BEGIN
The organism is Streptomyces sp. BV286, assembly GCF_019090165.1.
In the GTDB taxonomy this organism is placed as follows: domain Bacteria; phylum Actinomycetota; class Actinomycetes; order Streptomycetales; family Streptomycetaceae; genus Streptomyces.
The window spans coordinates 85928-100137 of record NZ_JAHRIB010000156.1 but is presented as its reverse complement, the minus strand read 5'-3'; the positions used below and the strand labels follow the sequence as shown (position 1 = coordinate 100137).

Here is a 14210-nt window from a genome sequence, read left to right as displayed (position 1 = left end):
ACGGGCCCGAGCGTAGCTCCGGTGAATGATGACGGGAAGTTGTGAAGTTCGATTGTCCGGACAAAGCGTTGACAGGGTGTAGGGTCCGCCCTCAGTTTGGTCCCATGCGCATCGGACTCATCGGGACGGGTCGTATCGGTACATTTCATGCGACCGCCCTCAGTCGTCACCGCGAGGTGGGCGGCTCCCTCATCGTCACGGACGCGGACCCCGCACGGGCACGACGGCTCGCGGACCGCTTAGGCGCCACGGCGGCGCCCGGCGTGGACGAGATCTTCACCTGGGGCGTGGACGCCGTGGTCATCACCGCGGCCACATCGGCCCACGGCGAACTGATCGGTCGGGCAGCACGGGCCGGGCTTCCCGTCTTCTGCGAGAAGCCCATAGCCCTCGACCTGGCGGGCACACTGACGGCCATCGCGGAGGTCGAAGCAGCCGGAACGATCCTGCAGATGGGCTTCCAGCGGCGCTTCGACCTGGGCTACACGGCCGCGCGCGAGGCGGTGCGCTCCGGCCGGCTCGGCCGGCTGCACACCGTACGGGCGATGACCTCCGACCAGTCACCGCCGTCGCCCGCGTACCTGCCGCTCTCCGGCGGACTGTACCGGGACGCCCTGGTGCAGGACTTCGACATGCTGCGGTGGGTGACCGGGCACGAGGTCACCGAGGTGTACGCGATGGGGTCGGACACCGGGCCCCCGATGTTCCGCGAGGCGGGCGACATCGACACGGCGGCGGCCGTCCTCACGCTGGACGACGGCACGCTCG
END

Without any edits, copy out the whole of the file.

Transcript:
The organism is Streptomyces sp. BV286, assembly GCF_019090165.1.
In the GTDB taxonomy this organism is placed as follows: domain Bacteria; phylum Actinomycetota; class Actinomycetes; order Streptomycetales; family Streptomycetaceae; genus Streptomyces.
The window spans coordinates 85928-100137 of record NZ_JAHRIB010000156.1 but is presented as its reverse complement, the minus strand read 5'-3'; the positions used below and the strand labels follow the sequence as shown (position 1 = coordinate 100137).

Here is a 14210-nt window from a genome sequence, read left to right as displayed (position 1 = left end):
ACGGGCCCGAGCGTAGCTCCGGTGAATGATGACGGGAAGTTGTGAAGTTCGATTGTCCGGACAAAGCGTTGACAGGGTGTAGGGTCCGCCCTCAGTTTGGTCCCATGCGCATCGGACTCATCGGGACGGGTCGTATCGGTACATTTCATGCGACCGCCCTCAGTCGTCACCGCGAGGTGGGCGGCTCCCTCATCGTCACGGACGCGGACCCCGCACGGGCACGACGGCTCGCGGACCGCTTAGGCGCCACGGCGGCGCCCGGCGTGGACGAGATCTTCACCTGGGGCGTGGACGCCGTGGTCATCACCGCGGCCACATCGGCCCACGGCGAACTGATCGGTCGGGCAGCACGGGCCGGGCTTCCCGTCTTCTGCGAGAAGCCCATAGCCCTCGACCTGGCGGGCACACTGACGGCCATCGCGGAGGTCGAAGCAGCCGGAACGATCCTGCAGATGGGCTTCCAGCGGCGCTTCGACCTGGGCTACACGGCCGCGCGCGAGGCGGTGCGCTCCGGCCGGCTCGGCCGGCTGCACACCGTACGGGCGATGACCTCCGACCAGTCACCGCCGTCGCCCGCGTACCTGCCGCTCTCCGGCGGACTGTACCGGGACGCCCTGGTGCAGGACTTCGACATGCTGCGGTGGGTGACCGGGCACGAGGTCACCGAGGTGTACGCGATGGGGTCGGACACCGGGCCCCCGATGTTCCGCGAGGCGGGCGACATCGACACGGCGGCGGCCGTCCTCACGCTGGACGACGGCACGCTCG